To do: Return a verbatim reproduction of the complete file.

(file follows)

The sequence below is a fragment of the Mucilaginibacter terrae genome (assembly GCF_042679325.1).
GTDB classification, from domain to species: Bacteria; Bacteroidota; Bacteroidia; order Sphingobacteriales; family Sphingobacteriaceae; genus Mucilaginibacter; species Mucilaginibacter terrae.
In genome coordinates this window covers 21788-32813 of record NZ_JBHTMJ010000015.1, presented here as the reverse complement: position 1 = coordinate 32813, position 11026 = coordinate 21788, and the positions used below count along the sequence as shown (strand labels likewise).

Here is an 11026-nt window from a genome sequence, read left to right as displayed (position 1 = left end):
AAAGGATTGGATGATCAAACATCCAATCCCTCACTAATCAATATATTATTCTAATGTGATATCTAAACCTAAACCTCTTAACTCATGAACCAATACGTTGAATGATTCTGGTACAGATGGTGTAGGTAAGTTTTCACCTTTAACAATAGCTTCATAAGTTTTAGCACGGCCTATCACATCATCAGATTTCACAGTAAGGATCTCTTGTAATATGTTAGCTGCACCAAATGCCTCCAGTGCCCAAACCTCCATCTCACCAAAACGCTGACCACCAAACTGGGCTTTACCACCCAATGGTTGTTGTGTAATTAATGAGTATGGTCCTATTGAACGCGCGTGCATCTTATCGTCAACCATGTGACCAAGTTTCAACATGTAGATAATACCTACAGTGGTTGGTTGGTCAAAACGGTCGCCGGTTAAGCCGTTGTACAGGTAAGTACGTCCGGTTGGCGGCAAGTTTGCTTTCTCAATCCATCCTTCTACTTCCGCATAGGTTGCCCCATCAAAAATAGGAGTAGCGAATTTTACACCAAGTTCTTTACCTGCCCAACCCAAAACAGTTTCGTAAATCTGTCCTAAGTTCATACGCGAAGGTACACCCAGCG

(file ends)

The sequence below is a fragment of the Mucilaginibacter terrae genome (assembly GCF_042679325.1).
GTDB classification, from domain to species: Bacteria; Bacteroidota; Bacteroidia; order Sphingobacteriales; family Sphingobacteriaceae; genus Mucilaginibacter; species Mucilaginibacter terrae.
In genome coordinates this window covers 21788-32813 of record NZ_JBHTMJ010000015.1, presented here as the reverse complement: position 1 = coordinate 32813, position 11026 = coordinate 21788, and the positions used below count along the sequence as shown (strand labels likewise).

Here is an 11026-nt window from a genome sequence, read left to right as displayed (position 1 = left end):
AAAGGATTGGATGATCAAACATCCAATCCCTCACTAATCAATATATTATTCTAATGTGATATCTAAACCTAAACCTCTTAACTCATGAACCAATACGTTGAATGATTCTGGTACAGATGGTGTAGGTAAGTTTTCACCTTTAACAATAGCTTCATAAGTTTTAGCACGGCCTATCACATCATCAGATTTCACAGTAAGGATCTCTTGTAATATGTTAGCTGCACCAAATGCCTCCAGTGCCCAAACCTCCATCTCACCAAAACGCTGACCACCAAACTGGGCTTTACCACCCAATGGTTGTTGTGTAATTAATGAGTATGGTCCTATTGAACGCGCGTGCATCTTATCGTCAACCATGTGACCAAGTTTCAACATGTAGATAATACCTACAGTGGTTGGTTGGTCAAAACGGTCGCCGGTTAAGCCGTTGTACAGGTAAGTACGTCCGGTTGGCGGCAAGTTTGCTTTCTCAATCCATCCTTCTACTTCCGCATAGGTTGCCCCATCAAAAATAGGAGTAGCGAATTTTACACCAAGTTCTTTACCTGCCCAACCCAAAACAGTTTCGTAAATCTGTCCTAAGTTCATACGCGAAGGTACACCCAGCG